Funding from the Mellon Foundation has been awarded for CLOCKSS to look at formats. Content is captured as it is ("'just-in-time" translation). The problem is with presentation not content. This needs to be improved.
  • What to do with databases, datasets and supplementary materials
- The key issue is that of space. Everything has to be x12 (i.e. the amount of servers). Partnerships with Figshare, Reveal Digital, etc but CLOCKSS have stepped back from these to re-examine
- Must look at the value of CLOCKSS to the community - talking to various organisations about what the value is and identify what is of most value to keep. Avoid duplication.
- Open vs Closed databases.Open databases, such as Facebook, cannot be captured fully. Only a snapshot (a picture in time) can be taken. You take an initial picture, things change and you take another picture. The first picture is then thrown away. However, this means that what was once in the first picture and now not not in the second will be lost. You can also pick up updates, but these have to be really well tagged.
  • Funding issues: in particular, underwriting small independent publishers who are most at risk. The funding has not changed since CLOCKSS started back in 2008. It is now being discussed.
  • OA access and library support - where do they stand in the priority of preservation? It is wrong to assume that OA sites will stay forever! They have trouble getting funding too. Supporting the library base is also being looked at further.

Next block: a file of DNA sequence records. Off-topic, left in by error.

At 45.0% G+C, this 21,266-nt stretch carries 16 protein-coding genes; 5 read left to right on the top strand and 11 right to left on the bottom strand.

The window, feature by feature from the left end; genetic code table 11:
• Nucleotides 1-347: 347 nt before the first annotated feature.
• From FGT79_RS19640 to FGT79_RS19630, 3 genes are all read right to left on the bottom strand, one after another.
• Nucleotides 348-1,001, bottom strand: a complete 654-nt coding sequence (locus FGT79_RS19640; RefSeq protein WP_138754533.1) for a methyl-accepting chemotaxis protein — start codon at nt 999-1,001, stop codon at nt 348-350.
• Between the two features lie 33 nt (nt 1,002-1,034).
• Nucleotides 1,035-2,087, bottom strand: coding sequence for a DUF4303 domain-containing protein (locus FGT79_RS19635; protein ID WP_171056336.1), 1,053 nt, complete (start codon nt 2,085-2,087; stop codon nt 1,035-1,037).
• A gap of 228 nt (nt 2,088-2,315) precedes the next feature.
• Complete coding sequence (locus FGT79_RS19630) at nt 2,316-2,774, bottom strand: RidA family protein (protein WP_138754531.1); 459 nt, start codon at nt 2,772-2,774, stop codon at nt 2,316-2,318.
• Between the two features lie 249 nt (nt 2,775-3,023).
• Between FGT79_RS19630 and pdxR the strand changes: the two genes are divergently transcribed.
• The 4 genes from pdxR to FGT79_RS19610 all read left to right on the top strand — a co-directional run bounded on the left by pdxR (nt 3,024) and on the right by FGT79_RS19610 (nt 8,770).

Randy took questions from the crowd:

More clarification on preserving different formats was given. Any format can be preserved, including video. The issue is that of space, cost and presentation (especially if the format is now not in use/supported). Preservation is built into browsers. e.g. plug-ins to play MP3 music from the 1980s. This helps CLOCKSS.

Storage drive costs had been going down until a fire in 2010 that affected a major disk drive manufacturer. The prices have not recovered since.

All the universities who agreed to host CLOCKSS servers have agreed to US law (and copyright); legally, this can't happen on a cloud-based system. Also, there is no legal precedent with a cloud-based preservation system, and no protection with regards to security. Who would lead the preservation initiative if it was cloud-based?

Discussion of differences between CLOCKSS and Portico.
In the CLOCKSS system the 12 boxes talk to each other all the time to check if there are any problems, e.g. some data is missing. If there are any differences then the majority wins. This happened when there was the natural disaster in Japan. Portico is run using different technology. It has two sites and has a file structure system. It also has a different strategy. It is an archive and post-cancellation service, whereas CLOCKSS is solely an archive. (LOCKSS is used in conjunction to provide post-cancellation access.) It is good to have the two different services as then there isn't a monopoly and both feed off of each other.

All triggered content in CLOCKSS is released in OA, whereas in the case of Portico only its members get the triggered content. No one server or organisation can preserve all materials; it will be a shared global initiative to keep going with this.

A publisher has to agree to be in LOCKSS, but it doesn't cost the publisher anything to participate.

David Rosenthal created the LOCKSS software. His blog on preservation is recommended. It contains both technical and pragmatic discussion.